In other news, recent research has suggested that Mary Tudor once lent a shilling to a Welshman who defaulted on the loan. The Welsh National Assembly is reported to have entered a Debt Management Plan to pay off the £15 trillion it owes in accrued interest; either that or Rupert Murdoch has offered to pay if Charlotte Church will do a couple more pro bono gigs for him. If that happens Charlotte Church may well have saved not only Sudan from the bailiff, but also single-handedly revitalised the world economy. She can sing too.

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About Cdenck

  • See ya later Rog. Enjoy your movie.

  • I composed my rather lame post for the express purpose of providing you with comic relief. That’s what you asked for, haven’t you?

    Well, I’m done with my duty and now it’s Steven Seagal time, and I’m disconnecting my phone.

    Asta la vista.

  • And I don’t watch TV anyway. Haven’t seen even one episode of Seinfeld until it was discontinued. Now I can really appreciate it for the genius it was.

    But Waiting for Godot?

    Sorry, not my cup of tea.

  • I understand. And I had a good laugh, which I needed. I think we all did.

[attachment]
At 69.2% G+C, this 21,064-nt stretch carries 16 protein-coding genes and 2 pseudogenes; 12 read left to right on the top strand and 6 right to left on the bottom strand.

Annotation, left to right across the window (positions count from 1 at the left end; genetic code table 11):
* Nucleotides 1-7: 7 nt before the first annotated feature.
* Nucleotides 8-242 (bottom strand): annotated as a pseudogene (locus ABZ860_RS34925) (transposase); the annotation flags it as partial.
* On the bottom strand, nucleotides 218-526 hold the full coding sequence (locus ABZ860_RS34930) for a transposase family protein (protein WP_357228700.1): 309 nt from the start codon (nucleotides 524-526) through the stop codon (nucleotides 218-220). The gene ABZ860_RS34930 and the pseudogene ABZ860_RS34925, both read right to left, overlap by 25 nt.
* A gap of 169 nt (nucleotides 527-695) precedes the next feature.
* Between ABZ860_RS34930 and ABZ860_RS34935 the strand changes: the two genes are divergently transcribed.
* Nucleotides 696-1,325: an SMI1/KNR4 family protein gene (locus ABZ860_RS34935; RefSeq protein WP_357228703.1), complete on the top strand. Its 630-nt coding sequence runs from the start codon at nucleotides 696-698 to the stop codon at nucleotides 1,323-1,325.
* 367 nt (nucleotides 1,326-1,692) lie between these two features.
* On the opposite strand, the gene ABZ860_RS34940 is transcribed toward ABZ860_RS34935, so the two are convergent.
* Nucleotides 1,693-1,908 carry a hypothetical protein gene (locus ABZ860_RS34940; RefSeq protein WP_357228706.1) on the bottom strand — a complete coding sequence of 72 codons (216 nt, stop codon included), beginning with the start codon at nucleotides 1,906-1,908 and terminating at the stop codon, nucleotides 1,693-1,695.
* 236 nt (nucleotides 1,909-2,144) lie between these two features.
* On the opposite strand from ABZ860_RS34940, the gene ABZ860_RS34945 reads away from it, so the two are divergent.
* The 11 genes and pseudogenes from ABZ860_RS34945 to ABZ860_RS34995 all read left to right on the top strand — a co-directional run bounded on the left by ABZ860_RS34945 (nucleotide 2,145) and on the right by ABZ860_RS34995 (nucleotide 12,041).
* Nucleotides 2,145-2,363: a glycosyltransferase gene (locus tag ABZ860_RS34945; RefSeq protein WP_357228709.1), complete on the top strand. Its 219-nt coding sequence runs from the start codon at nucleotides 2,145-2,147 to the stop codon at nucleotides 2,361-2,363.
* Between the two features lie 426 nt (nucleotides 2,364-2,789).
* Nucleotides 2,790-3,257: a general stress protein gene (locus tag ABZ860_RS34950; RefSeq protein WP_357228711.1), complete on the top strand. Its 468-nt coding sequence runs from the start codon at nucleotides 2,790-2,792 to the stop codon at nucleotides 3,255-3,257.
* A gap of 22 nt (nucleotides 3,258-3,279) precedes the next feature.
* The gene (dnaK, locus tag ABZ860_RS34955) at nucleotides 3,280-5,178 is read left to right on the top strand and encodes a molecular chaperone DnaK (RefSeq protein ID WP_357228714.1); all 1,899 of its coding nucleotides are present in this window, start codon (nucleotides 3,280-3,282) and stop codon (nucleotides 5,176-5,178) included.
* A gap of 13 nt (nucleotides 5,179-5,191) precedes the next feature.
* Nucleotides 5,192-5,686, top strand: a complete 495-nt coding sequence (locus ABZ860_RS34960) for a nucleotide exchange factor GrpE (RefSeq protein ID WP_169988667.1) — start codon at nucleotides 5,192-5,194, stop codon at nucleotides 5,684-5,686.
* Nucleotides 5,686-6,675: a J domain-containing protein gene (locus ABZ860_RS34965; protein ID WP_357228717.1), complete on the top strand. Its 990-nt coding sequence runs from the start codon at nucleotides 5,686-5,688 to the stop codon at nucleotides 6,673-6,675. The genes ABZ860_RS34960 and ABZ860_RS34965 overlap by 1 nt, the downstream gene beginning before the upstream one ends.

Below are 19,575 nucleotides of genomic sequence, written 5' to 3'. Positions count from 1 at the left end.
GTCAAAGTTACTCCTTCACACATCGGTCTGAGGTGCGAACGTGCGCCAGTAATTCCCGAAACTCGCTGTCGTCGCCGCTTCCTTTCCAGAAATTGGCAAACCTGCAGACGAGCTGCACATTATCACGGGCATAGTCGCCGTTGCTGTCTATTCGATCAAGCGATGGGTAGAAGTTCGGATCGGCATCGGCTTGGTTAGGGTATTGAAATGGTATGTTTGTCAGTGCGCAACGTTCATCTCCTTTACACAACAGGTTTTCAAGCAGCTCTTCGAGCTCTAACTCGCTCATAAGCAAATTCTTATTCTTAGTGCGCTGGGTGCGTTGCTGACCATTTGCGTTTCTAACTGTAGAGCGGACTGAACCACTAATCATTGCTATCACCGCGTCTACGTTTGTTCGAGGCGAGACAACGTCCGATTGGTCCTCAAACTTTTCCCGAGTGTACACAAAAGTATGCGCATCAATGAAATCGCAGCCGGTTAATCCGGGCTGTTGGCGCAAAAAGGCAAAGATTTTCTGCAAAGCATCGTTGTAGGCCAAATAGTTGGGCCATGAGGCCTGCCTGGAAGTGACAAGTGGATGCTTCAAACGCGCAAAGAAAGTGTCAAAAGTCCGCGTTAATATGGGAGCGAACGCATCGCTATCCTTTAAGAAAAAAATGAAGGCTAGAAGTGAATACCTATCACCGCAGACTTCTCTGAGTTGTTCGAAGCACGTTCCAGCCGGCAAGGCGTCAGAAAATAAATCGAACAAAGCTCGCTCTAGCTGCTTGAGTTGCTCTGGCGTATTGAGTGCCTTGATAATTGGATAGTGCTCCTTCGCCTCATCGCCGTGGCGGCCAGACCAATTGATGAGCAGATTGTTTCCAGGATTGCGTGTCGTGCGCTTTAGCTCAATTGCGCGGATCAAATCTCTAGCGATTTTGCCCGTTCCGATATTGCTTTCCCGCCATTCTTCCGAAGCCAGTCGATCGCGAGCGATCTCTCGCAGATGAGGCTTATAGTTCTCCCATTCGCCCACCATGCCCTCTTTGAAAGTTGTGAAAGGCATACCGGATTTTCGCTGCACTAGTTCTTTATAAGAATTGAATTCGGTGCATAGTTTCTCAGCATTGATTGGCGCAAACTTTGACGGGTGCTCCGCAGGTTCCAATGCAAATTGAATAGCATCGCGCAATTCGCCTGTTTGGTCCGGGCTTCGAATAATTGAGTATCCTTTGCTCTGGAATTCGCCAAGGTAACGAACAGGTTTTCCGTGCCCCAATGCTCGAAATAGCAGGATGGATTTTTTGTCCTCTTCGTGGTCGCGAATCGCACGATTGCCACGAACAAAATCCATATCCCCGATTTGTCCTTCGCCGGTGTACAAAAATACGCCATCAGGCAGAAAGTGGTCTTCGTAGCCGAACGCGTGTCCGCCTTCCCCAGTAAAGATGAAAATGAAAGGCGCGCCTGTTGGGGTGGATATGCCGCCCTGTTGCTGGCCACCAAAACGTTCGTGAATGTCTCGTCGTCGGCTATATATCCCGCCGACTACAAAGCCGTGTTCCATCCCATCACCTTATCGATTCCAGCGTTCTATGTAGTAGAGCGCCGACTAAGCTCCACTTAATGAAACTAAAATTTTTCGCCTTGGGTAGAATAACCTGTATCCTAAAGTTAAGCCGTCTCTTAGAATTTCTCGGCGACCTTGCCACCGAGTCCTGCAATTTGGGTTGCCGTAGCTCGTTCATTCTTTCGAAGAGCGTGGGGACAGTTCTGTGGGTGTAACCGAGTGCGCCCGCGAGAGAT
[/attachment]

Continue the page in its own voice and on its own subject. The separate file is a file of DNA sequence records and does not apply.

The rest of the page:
• Nothing personal, hope you understand, just felt the need to unload and expose my deficiencies.

    Gonna watch a Steven Seagal movie for the rest of the night to dumb my mind.

    Till next time. Don’t forget the Murdoch reference, however. I’m counting on you.

  • Waited for him, too, but, like the Professor of Cunning, he never showed up.

  • Naw, Roger, nothing like that. I’d heard something about Hugh Laurie being in it. That guy from House.

  • a bloody word …

    My defects are more than apparent

  • @14

    You were just enamored with the inflection and diction, Irene, the power of the spoken word as it was meant to be spoken, admit it, or forever hold your peace.

    And it matters not one bit you didn’t understand a bloody world. Let’s face it, you just enjoyed the music.

    All told, you’re still a philistine for all your protestations. And so am I, for not in a million years I could possibly replicate the language of Shakespeare.

  • No, that wasn’t from “number 1500.” He became a jailhouse convert before he started writing comedy.

    Oh GOD! How I need this comic relief right now!